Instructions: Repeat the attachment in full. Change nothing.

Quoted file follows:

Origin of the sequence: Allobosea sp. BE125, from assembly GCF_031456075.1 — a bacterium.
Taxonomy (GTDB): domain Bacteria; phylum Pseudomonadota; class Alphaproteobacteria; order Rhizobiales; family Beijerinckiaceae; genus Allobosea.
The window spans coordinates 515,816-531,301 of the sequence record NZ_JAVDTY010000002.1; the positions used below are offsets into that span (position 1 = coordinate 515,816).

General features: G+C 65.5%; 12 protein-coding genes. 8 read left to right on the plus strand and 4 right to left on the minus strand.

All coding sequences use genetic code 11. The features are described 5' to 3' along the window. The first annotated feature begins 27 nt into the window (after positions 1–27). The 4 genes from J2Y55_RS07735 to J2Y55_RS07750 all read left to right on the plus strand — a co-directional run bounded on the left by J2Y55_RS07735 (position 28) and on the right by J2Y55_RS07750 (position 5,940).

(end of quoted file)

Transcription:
Origin of the sequence: Allobosea sp. BE125, from assembly GCF_031456075.1 — a bacterium.
Taxonomy (GTDB): domain Bacteria; phylum Pseudomonadota; class Alphaproteobacteria; order Rhizobiales; family Beijerinckiaceae; genus Allobosea.
The window spans coordinates 515,816-531,301 of the sequence record NZ_JAVDTY010000002.1; the positions used below are offsets into that span (position 1 = coordinate 515,816).

General features: G+C 65.5%; 12 protein-coding genes. 8 read left to right on the plus strand and 4 right to left on the minus strand.

All coding sequences use genetic code 11. The features are described 5' to 3' along the window. The first annotated feature begins 27 nt into the window (after positions 1–27). The 4 genes from J2Y55_RS07735 to J2Y55_RS07750 all read left to right on the plus strand — a co-directional run bounded on the left by J2Y55_RS07735 (position 28) and on the right by J2Y55_RS07750 (position 5,940).